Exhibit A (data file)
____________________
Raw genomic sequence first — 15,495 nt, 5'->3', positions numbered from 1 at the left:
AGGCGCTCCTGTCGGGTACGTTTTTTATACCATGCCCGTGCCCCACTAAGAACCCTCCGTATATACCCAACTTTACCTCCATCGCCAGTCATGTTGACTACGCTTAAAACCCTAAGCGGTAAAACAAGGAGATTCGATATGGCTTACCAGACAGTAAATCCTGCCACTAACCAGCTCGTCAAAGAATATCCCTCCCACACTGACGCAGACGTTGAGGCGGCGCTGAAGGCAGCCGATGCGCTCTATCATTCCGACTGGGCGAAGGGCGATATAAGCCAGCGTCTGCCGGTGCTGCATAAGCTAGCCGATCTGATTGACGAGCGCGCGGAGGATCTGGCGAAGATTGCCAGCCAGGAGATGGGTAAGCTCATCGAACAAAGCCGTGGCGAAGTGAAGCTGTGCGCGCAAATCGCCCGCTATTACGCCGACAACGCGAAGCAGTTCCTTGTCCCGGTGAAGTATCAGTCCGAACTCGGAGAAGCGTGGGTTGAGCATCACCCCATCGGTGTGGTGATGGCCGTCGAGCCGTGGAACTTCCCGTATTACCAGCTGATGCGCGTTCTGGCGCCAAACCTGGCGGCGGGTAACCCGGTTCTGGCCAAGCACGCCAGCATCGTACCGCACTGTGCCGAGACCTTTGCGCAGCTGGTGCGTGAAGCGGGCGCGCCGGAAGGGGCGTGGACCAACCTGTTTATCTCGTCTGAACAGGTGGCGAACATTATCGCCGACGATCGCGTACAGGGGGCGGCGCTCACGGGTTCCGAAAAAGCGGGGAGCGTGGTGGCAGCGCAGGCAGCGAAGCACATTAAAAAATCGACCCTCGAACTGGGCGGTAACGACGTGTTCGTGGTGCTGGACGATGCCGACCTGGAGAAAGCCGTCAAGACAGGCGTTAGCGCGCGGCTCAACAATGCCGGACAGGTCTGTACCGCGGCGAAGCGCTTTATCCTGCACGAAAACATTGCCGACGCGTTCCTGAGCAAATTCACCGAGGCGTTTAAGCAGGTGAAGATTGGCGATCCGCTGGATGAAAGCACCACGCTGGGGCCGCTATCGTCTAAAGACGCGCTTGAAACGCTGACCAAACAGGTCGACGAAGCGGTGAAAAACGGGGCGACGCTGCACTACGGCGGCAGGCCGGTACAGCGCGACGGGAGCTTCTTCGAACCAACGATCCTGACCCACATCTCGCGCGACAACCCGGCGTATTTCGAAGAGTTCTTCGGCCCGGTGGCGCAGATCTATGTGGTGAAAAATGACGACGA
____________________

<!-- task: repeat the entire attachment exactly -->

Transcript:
Raw genomic sequence first — 15,495 nt, 5'->3', positions numbered from 1 at the left:
AGGCGCTCCTGTCGGGTACGTTTTTTATACCATGCCCGTGCCCCACTAAGAACCCTCCGTATATACCCAACTTTACCTCCATCGCCAGTCATGTTGACTACGCTTAAAACCCTAAGCGGTAAAACAAGGAGATTCGATATGGCTTACCAGACAGTAAATCCTGCCACTAACCAGCTCGTCAAAGAATATCCCTCCCACACTGACGCAGACGTTGAGGCGGCGCTGAAGGCAGCCGATGCGCTCTATCATTCCGACTGGGCGAAGGGCGATATAAGCCAGCGTCTGCCGGTGCTGCATAAGCTAGCCGATCTGATTGACGAGCGCGCGGAGGATCTGGCGAAGATTGCCAGCCAGGAGATGGGTAAGCTCATCGAACAAAGCCGTGGCGAAGTGAAGCTGTGCGCGCAAATCGCCCGCTATTACGCCGACAACGCGAAGCAGTTCCTTGTCCCGGTGAAGTATCAGTCCGAACTCGGAGAAGCGTGGGTTGAGCATCACCCCATCGGTGTGGTGATGGCCGTCGAGCCGTGGAACTTCCCGTATTACCAGCTGATGCGCGTTCTGGCGCCAAACCTGGCGGCGGGTAACCCGGTTCTGGCCAAGCACGCCAGCATCGTACCGCACTGTGCCGAGACCTTTGCGCAGCTGGTGCGTGAAGCGGGCGCGCCGGAAGGGGCGTGGACCAACCTGTTTATCTCGTCTGAACAGGTGGCGAACATTATCGCCGACGATCGCGTACAGGGGGCGGCGCTCACGGGTTCCGAAAAAGCGGGGAGCGTGGTGGCAGCGCAGGCAGCGAAGCACATTAAAAAATCGACCCTCGAACTGGGCGGTAACGACGTGTTCGTGGTGCTGGACGATGCCGACCTGGAGAAAGCCGTCAAGACAGGCGTTAGCGCGCGGCTCAACAATGCCGGACAGGTCTGTACCGCGGCGAAGCGCTTTATCCTGCACGAAAACATTGCCGACGCGTTCCTGAGCAAATTCACCGAGGCGTTTAAGCAGGTGAAGATTGGCGATCCGCTGGATGAAAGCACCACGCTGGGGCCGCTATCGTCTAAAGACGCGCTTGAAACGCTGACCAAACAGGTCGACGAAGCGGTGAAAAACGGGGCGACGCTGCACTACGGCGGCAGGCCGGTACAGCGCGACGGGAGCTTCTTCGAACCAACGATCCTGACCCACATCTCGCGCGACAACCCGGCGTATTTCGAAGAGTTCTTCGGCCCGGTGGCGCAGATCTATGTGGTGAAAAATGACGACGA